How The Apple 2024 iPad Event Made Me Realize Empathy Is Dead In The Tech World

Are we all doomed?

Nonggol Darapati
9 min readMay 11, 2024
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By now you must’ve heard about the first time in history Apple sent out a public apology. Ironically, the apology came soon after Apple unveiled the be-all end-all Let Loose event which focused on the iPad Pro and Air on May 7th, 2024.

Every year, Apple introduces a slightly upgraded version on its existing devices and markets it as the most advanced or best product the brand has ever come up with (until next year). The recent May event was no exception. Apple unveiled its new iPad Air and Pro which are the most powerful and thinnest iPads yet.

The backlash came when Apple demonstrated how powerful the new iPad was and used an industrial press to crush an array of creative objects such as a piano, books, paint cans, modeling dolls, an arcade game machine, and also a metronome to deliver its point.

AP YouTube on Apple crushing instruments

After the ad aired, many observers pointed out that the ad seemed to signal technology as a force to destroy human creativity, rather than enable and enhance it. Currently a sensitive subject as many people around the world are concerned about the impact of AI on their livelihoods.

If you watched the Apple event when it aired, you may have noticed that despite the current global situation, for Apple, it’s just business as usual. This made me realize how out of touch the tech world is with the real world.

Apple was still showing people in libraries using their new products in addition to the clean, pristine workspaces that are synonymous with tech and the financial abundance that it represents. Not to mention the new Apple Final Cut Camera app which allows users to connect multiple Apple cameras to one device, which is not something the average consumer uses. Nobody needs three different angles of a family picnic picture.

If you’ve been following the news and social media you might have noticed people are facing an economic crunch that is unprecedented. With high layoffs around the world, LinkedIn is filled with posts from people desperately seeking new opportunities. Furthermore, the cost of basic food staples has skyrocketed, it has gotten to a point where even fast food is no longer affordable for many.

Throughout the years, Apple has always adapted to the environmental climate and situation in the world. When there was a demand for sustainability, Apple came up with the Mother Nature skit to show its sustainability. During the COVID lockdown, Apple’s events were held with social distancing protocols in place. And yet, today, when the world is sick not from viruses but from inflation and lack of jobs, Apple has kept silent.

Perhaps it was because in 2024, Apple had just shut down its car project and laid off 600 employees. In the first quarter of 2024, more than 75,000 tech people were laid off. Instead of crushing creative items, while maintaining pristine tech offices and spaces, Apple could have used this opportunity to show how the new iPad could benefit people who were recently laid off and are in need. Apple could have shown how the new iPads are the tools people need to level themselves up as they seek new opportunities.

Apple could have shown employees who were laid off pivoting and becoming business owners in their homes using the iPad to create their businesses or content. In addition, the brand could have shown people upskilling themselves on platforms such as Coursera to learn AI or other skills. Apple could have partnered up with Duolingo, Canva, or Coursera and offered exclusive subscriptions and packages between those brands and iPad.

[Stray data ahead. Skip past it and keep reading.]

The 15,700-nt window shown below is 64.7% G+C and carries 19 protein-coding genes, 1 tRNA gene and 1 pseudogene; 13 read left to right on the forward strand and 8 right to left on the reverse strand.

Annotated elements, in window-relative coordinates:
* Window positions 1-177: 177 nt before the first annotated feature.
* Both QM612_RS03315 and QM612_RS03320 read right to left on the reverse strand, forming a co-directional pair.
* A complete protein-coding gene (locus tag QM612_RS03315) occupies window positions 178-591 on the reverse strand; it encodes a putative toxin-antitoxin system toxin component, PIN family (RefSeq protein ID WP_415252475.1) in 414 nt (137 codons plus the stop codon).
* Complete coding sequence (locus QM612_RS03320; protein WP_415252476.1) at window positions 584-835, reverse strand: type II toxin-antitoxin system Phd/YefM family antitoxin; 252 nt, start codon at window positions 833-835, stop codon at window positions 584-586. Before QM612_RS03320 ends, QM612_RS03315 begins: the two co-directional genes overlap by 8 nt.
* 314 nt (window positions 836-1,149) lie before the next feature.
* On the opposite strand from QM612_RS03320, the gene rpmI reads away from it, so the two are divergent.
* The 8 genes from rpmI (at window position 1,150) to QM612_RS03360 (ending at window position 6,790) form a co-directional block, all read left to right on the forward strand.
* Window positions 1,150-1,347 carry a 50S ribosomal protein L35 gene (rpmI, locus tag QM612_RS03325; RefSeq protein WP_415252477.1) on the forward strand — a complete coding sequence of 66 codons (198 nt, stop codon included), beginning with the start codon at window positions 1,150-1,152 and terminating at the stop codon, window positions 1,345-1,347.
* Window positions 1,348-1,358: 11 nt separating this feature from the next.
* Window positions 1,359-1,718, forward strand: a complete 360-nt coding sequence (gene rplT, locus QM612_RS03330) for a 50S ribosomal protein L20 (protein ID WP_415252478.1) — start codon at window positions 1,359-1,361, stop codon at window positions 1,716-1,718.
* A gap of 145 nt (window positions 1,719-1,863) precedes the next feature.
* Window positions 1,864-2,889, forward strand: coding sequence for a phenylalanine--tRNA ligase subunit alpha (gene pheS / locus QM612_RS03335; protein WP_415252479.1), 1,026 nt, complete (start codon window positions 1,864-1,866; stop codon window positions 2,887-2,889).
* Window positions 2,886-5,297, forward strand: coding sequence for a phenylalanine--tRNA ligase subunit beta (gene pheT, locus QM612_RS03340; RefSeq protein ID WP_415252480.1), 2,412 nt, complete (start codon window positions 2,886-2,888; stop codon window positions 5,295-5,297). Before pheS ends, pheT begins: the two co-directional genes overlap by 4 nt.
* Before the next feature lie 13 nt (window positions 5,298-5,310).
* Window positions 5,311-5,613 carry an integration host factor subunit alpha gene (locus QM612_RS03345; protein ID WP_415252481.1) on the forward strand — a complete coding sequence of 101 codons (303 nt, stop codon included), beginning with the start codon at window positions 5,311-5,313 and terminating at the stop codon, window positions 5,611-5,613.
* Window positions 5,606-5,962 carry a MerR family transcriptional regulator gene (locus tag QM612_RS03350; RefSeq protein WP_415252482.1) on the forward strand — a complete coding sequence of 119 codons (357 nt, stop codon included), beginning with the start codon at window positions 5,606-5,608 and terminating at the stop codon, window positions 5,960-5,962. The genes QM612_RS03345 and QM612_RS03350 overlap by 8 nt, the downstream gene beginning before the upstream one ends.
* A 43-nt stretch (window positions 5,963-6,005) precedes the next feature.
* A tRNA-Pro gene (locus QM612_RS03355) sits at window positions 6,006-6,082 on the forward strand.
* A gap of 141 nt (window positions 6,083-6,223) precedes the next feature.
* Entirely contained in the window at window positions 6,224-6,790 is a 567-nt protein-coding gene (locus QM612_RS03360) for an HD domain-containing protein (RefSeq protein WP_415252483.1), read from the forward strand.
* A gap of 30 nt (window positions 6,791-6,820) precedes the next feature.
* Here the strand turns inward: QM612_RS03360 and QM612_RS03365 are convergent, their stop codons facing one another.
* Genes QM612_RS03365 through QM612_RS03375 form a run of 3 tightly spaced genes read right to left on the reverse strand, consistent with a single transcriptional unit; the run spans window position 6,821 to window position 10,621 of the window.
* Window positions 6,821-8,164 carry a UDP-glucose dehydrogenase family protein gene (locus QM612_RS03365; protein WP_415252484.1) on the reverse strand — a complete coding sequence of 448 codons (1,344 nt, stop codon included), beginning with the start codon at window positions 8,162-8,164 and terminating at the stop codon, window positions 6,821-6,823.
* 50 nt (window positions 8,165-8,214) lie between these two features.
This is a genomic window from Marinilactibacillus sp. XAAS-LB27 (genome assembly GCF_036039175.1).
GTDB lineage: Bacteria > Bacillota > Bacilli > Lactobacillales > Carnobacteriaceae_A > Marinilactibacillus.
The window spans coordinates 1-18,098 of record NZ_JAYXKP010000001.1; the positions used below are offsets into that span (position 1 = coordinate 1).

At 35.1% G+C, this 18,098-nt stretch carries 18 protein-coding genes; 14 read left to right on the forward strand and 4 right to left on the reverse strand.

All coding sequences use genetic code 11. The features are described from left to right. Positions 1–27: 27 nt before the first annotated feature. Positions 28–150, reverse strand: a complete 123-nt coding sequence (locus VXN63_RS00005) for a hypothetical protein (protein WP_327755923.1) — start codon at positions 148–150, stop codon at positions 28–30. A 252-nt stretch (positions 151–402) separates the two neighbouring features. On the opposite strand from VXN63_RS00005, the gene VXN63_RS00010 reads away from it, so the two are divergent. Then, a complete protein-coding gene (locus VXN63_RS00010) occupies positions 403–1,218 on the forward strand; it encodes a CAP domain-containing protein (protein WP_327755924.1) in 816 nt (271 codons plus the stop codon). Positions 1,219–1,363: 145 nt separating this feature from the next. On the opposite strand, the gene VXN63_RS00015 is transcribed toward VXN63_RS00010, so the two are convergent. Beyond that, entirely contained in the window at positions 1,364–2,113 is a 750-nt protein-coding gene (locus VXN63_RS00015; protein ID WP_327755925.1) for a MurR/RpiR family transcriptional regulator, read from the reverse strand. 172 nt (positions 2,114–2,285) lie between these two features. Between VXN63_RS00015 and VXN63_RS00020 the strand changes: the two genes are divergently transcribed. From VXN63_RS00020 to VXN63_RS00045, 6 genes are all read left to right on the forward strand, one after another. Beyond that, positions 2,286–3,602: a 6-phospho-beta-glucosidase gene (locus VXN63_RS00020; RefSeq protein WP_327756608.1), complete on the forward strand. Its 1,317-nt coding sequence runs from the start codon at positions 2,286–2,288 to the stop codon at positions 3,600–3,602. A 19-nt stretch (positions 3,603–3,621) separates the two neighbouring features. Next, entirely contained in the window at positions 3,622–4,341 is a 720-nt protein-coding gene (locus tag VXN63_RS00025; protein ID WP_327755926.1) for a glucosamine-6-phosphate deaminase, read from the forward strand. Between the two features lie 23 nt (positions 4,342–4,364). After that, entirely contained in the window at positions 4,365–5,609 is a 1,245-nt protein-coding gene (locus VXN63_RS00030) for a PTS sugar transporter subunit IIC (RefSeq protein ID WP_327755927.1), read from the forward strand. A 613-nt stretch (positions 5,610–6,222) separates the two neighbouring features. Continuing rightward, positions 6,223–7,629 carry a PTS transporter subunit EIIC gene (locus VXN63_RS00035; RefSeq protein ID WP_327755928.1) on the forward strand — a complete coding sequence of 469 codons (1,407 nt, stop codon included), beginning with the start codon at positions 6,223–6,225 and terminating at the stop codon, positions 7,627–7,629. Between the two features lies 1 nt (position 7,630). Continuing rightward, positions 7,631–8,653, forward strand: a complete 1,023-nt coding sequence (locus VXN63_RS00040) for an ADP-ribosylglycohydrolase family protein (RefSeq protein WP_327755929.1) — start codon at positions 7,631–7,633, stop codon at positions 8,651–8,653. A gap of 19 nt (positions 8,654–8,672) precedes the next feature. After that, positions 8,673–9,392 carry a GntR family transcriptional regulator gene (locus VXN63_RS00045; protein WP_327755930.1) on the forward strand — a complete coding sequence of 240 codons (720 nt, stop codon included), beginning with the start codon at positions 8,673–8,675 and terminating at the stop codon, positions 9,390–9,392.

There were so many angles Apple could have gone with to promote its latest product. Especially since it was promoting the iPad Air and Pro, both of which would suit the professional entrepreneur audience.

Instead, it chose the go down the path so many techies often take “We are better than you” and destroyed an array of creative tools used by many people around the world to earn a living. Why work with skills and manual labor when you can do it all with a push of a button?

For those who have never worked in the tech space or a startup, the technology itself is often flawless. The people however are of a different category. Working in tech feels like entering a sorority house. People need to know someone to get in and also come from a certain educational background.

I remember the days when I worked in the start-up space, the question that often goes around when discussing potential hires is, “Did that person go to the same university as us?” or “Has that person worked in a big tech company before?” Raw talent was often overlooked in favor of an alumni network and big tech stamp regardless of their performance. Image was and is everything. This explains why so many tech stars in the 30 under 30 lists end up in prison after having crashed their companies instead of saving the world.

If Apple’s latest iPad event seems out of touch and insensitive to reality, it’s a reminder that this is how the tech world works. People working in tech want to create an impact and save the world without actually paying attention to what needs saving. These days tech is no better than the FMCG companies slowly choke holding the world with their unending plastic packaging killing our planet.

Every year Apple comes out with a “new”, “latest”, and “best in class” product which is often merely an upgrade in screen size, battery life, and processor speed. The brand hails itself as being at the forefront of innovation and yet with the demise of Steve Jobs, Apple has stopped innovating. Even with the rise of AI, Apple has chosen a shortcut and is considering implementing Open AI’s Chat GPT into the iPhones in lieu of creating its own AI.